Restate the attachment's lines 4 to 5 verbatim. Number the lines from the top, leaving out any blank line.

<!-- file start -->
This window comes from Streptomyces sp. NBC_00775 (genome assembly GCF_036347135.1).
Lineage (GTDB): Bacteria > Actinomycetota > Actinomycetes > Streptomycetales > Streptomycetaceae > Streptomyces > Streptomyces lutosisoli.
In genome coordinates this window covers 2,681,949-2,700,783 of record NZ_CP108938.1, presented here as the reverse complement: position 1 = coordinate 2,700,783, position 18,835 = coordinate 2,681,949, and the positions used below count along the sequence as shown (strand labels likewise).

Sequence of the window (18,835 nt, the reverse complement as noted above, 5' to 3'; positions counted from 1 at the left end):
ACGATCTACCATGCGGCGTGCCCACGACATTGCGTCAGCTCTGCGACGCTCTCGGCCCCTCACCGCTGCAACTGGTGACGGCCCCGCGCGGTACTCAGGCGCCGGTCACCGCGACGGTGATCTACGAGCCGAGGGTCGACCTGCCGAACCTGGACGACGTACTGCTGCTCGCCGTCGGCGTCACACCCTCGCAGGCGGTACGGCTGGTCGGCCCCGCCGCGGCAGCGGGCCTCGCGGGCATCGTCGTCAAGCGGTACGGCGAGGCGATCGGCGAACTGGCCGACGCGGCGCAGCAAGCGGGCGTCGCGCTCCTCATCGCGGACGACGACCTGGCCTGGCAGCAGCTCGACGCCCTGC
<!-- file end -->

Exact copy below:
Sequence of the window (18,835 nt, the reverse complement as noted above, 5' to 3'; positions counted from 1 at the left end):
ACGATCTACCATGCGGCGTGCCCACGACATTGCGTCAGCTCTGCGACGCTCTCGGCCCCTCACCGCTGCAACTGGTGACGGCCCCGCGCGGTACTCAGGCGCCGGTCACCGCGACGGTGATCTACGAGCCGAGGGTCGACCTGCCGAACCTGGACGACGTACTGCTGCTCGCCGTCGGCGTCACACCCTCGCAGGCGGTACGGCTGGTCGGCCCCGCCGCGGCAGCGGGCCTCGCGGGCATCGTCGTCAAGCGGTACGGCGAGGCGATCGGCGAACTGGCCGACGCGGCGCAGCAAGCGGGCGTCGCGCTCCTCATCGCGGACGACGACCTGGCCTGGCAGCAGCTCGACGCCCTGC